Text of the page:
Shatterproof is currently working with the Office of Addiction Services and Supports (OASAS) and has had the pleasure of partnering with a number of the organizations in this room and across New York on the development and implementation of ATLAS. This addiction treatment locator, analysis, and standards tool is designed with the triple aim of empowering patients and their families to navigate this system, to create data-driven feedback loops to inform provider’s quality improvement efforts, and to ensure policy and payment decision makers such as yourselves are able to align technical assistance resources and market forces with the delivery of evidence-based practices.

ATLAS will triangulate compliance with clinical best practices shown to improve outcomes across patient populations using data from three sources: insurance claims, patient experience surveys, and a treatment facility survey. Importantly, in addition to reporting on their processes and structures, addiction treatment facilities will be asked about the biggest systemic barriers they are faced with in delivering high-quality addiction care. Shatterproof has committed to releasing these findings in aggregate to better inform policy and programmatic efforts to support the providers on the front lines of the addiction crisis.

While addiction treatment has historically trailed behind or been slower in the adoption of best practices than other fields of medicine, they have also been stippled by lower reimbursement rates and more stringent regulations than those placed on providers of physical healthcare, in some cases when delivering the exact same medications. The focus on accountable care delivery must go hand in hand with support for providers to empower them to meet these standards by reversing the institutional stigma that has contributed to these discrepancies. We hope that you will consider how future legislation can help address these issues, which range from over burdensome utilization management practices on the part of payers to budget deficiencies that fail to address the workforce and infrastructure needs of the New York treatment community.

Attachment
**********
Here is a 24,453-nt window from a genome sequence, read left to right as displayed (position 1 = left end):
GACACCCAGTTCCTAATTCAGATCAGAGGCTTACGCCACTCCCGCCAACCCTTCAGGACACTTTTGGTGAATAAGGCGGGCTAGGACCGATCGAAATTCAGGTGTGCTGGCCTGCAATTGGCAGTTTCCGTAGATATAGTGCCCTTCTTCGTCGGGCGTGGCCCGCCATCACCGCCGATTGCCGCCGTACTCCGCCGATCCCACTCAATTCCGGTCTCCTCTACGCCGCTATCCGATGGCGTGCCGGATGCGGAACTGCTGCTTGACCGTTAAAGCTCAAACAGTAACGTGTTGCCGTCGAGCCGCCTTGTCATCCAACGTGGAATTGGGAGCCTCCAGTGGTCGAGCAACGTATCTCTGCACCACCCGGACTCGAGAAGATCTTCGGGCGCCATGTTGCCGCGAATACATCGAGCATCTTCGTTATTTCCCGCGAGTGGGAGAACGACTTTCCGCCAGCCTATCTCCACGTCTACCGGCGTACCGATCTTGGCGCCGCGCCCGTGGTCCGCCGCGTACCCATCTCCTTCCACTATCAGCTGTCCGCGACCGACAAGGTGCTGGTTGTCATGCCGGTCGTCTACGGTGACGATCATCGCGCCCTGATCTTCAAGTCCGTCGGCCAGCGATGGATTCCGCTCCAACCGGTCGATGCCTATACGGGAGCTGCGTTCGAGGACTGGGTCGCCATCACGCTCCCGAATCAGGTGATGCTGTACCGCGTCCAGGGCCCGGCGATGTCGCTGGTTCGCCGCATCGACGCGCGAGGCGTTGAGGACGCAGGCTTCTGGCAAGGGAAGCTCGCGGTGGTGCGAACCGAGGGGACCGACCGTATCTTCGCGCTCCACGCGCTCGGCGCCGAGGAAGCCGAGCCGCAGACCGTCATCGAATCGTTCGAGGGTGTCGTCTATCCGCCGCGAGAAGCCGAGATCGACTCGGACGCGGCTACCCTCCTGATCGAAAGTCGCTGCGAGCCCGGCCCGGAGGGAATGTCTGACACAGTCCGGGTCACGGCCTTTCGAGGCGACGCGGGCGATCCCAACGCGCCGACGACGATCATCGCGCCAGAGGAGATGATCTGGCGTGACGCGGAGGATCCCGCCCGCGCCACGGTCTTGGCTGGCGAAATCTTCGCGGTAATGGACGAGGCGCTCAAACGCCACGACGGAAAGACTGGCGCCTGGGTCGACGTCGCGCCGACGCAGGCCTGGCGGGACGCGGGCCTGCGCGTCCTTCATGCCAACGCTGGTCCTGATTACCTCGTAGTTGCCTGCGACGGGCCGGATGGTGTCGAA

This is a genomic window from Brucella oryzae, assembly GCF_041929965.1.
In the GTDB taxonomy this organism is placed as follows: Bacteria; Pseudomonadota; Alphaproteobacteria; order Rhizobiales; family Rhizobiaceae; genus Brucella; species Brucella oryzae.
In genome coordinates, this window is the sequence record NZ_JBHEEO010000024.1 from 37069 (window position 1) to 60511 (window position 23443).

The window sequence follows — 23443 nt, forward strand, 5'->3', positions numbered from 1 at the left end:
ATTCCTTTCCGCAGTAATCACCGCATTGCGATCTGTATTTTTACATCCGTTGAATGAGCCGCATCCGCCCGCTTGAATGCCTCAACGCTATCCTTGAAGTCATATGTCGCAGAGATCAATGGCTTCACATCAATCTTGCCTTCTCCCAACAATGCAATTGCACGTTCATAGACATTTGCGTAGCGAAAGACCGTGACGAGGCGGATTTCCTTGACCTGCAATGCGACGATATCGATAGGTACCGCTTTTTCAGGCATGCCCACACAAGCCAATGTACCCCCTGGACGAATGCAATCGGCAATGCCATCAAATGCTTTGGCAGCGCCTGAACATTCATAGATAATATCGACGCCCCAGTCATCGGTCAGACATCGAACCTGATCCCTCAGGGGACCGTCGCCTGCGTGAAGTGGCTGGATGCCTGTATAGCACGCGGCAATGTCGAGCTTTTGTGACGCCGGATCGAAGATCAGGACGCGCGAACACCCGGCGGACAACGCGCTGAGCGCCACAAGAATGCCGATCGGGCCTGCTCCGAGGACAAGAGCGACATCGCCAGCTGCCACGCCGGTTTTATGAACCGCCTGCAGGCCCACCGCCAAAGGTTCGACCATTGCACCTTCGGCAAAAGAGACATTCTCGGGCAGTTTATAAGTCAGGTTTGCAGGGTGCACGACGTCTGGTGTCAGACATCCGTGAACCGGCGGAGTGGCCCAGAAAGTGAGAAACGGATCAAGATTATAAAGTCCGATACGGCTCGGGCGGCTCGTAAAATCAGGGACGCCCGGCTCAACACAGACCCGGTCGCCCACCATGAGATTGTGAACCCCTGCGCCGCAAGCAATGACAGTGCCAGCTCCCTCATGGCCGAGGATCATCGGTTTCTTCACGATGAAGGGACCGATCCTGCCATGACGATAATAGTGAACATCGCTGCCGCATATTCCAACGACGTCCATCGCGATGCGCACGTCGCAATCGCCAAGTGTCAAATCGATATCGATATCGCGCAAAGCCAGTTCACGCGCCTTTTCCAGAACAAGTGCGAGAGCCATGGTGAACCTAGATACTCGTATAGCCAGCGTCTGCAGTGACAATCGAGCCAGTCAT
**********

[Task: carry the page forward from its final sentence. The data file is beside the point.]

We commend the Assembly and Senate for passing legislation in 2019 to prohibit prior authorization for the medications for addiction treatment and are hopeful that the governor will sign these bills into law this year.

Emphasizing continued quality measurement in addiction treatment is a necessary component of any effort to curb the addiction crisis. ATLAS will provide a powerful picture of where and how regulators should be allocating support and financial resources, which is particularly important when determinations are made about how to spend opioid settlement dollars. It will serve as a tool for continual quality improvement spurred by patient and family empowerment. Your support for successful implementation of this project will help people better navigate this system and reverse this crisis. We welcome future discussion of how to ensure this effort is sustained and available for all New Yorkers, and how to utilize the system to ensure state funded programs are delivering care that will put people on the path of recovery, rather than in harms way.

Thank you.